This traditional body mask (called an ubtan) is applied to both bride and groom for seven days before the wedding. It’s messy but superb for making skin smooth, flawless and glow-y. Turmeric cleanses, disinfects and glosses; sandalwood is antiseptic, astringent and anti-inflammatory; gur (jaggery) is packed with glycolic acid for exfoliation and humectants to keep everything moisturised; yogurt’s lactic acid helps slough off dead skin cells; chickpea flour busts grime and toxins; and ghee deep cleanses, moisturise and heals.

2 cups besan (chickpea flour)
1 tbsp sandalwood powder
2 tsp turmeric powder
2 tsp gur (sugar cane jaggery)
2 tbsp yogurt
2 tsp ghee (clarified butter)

1. Mix everything together to form a paste

2. Apply the paste to clean skin; wait till it dries (approximately 15 minutes), then rub it away with wet fingers. Finally, rinse clean with lukewarm water

Playing dress up

Playing dress up

Indian beauty recipe #6: Sexy strands

It’s a well accepted fact that there couldn’t be anything better for your strands than coconut oil (read more about the beauty benefits of coconut oil right here). Add in amla (Indian gooseberry), one of the highest natural sources of vitamin C and powerful antioxidants that can penetrate the scalp to strengthen hair follicles right at their roots, and you have a potent potion to stop hair loss and promote the growth of stronger, healthier strands.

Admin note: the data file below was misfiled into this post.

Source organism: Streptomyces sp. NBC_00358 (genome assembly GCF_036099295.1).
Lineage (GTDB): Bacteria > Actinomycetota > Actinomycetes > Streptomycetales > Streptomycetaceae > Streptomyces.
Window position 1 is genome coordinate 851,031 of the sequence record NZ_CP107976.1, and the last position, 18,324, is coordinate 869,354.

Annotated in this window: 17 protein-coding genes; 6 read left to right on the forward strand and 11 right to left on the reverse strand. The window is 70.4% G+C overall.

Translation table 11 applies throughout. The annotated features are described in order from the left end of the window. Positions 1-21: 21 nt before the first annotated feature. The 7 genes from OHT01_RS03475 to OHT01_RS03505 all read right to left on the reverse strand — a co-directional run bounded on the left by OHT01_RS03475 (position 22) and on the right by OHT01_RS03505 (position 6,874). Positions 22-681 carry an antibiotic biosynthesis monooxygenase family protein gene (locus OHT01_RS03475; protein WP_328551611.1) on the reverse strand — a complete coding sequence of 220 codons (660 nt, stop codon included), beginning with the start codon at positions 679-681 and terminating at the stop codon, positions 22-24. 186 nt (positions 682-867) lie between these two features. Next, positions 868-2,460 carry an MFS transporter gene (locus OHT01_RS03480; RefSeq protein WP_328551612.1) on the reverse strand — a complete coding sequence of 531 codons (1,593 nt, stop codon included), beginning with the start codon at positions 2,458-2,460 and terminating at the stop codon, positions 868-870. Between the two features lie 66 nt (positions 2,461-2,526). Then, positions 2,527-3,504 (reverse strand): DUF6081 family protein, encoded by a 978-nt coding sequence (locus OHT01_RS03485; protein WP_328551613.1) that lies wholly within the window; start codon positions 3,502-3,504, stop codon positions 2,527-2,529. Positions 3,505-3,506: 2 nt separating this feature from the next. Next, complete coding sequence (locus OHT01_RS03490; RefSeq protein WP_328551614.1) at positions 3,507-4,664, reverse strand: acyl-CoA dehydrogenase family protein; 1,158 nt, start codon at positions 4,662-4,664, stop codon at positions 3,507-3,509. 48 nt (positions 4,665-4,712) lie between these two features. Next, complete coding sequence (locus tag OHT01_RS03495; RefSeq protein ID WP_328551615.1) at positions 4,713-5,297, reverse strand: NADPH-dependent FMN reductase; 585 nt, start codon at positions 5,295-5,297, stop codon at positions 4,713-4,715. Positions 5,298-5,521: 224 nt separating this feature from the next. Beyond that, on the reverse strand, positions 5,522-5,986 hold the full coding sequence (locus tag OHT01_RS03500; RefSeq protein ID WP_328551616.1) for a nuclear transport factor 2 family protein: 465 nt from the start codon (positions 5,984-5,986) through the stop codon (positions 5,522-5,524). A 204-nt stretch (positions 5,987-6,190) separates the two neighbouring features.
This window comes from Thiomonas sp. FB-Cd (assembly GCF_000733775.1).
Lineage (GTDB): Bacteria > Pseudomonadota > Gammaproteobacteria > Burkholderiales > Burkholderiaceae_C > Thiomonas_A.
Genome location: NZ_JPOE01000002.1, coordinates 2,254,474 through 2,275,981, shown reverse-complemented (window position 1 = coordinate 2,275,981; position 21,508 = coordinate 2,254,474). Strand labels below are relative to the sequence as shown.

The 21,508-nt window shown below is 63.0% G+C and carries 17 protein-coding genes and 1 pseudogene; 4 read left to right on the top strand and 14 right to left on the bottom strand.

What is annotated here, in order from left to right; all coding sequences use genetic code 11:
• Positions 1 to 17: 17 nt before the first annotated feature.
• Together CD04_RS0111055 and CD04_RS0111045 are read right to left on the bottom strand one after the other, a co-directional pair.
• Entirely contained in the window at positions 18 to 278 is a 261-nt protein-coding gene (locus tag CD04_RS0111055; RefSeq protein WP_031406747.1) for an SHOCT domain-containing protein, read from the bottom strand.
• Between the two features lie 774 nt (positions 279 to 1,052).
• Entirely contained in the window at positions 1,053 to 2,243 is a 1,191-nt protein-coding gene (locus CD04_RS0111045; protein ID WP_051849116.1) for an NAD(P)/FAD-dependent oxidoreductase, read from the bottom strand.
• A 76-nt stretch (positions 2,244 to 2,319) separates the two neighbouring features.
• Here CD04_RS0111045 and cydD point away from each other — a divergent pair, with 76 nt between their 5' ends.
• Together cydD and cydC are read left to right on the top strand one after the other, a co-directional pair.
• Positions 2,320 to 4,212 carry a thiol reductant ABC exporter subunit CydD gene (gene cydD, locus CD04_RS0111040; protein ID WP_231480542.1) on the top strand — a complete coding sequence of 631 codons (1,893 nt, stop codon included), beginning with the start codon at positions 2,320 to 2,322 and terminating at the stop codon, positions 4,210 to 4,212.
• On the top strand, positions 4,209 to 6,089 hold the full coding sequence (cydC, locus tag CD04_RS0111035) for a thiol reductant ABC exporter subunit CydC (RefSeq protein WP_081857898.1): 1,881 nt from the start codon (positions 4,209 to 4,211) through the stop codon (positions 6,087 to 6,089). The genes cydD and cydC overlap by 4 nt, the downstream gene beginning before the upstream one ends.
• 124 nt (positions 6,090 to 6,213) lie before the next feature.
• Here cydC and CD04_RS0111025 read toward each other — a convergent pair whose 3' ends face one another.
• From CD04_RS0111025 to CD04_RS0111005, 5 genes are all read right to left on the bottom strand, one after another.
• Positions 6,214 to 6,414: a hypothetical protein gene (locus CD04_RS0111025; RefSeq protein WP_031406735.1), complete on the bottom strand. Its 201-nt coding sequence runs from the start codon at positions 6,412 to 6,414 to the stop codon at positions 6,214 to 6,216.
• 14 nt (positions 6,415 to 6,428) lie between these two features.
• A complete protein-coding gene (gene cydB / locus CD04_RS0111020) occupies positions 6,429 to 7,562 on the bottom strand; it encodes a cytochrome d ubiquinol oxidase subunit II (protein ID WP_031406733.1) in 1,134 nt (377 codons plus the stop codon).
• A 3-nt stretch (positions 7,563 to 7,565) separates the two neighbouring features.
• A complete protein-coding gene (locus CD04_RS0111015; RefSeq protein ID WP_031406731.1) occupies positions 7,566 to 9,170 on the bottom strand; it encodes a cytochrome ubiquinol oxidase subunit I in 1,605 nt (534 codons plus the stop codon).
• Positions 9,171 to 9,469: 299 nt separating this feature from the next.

1 cup amla juice
1 cup coconut oil
 

1. Mix the coconut oil and amla juice; pour into a heavy bottomed pan and bring to a boil

2. Let it simmer for 5-10 minutes on a medium flame, till all the water has evaporated and you are left with a light brown paste

3. Take off the heat, cool and strain; store in a glass bottle

4. Massage well into your scalp, leave on for at least half an hour and then wash hair with a mild shampoo

Indian beauty recipe #7: Smooth & glossy hair oil

Every ingredient in this fragrant hair oil is chosen because of its blood-circulation-boosting and hair-root-nourishing properties. Try it once a week and you will see your strands getting thicker, smoother, stronger and way glossier than ever before.

half cup sesame oil
2 cloves garlic
small piece of dry ginger 
2 tsp cumin seeds
2 tsp black pepper
 

1. Coarsely pound the garlic and ginger; you don’t need to crush it too fine, just a couple of whacks is enough to release their oils

2. Heat sesame oil in a small pan; once it’s hot, add the cumin and black pepper

3. Add the crushed garlic and ginger; let everything simmer together for a few seconds (the spices shouldn’t burn)

4. Let the oil cool and store it in a glass bottle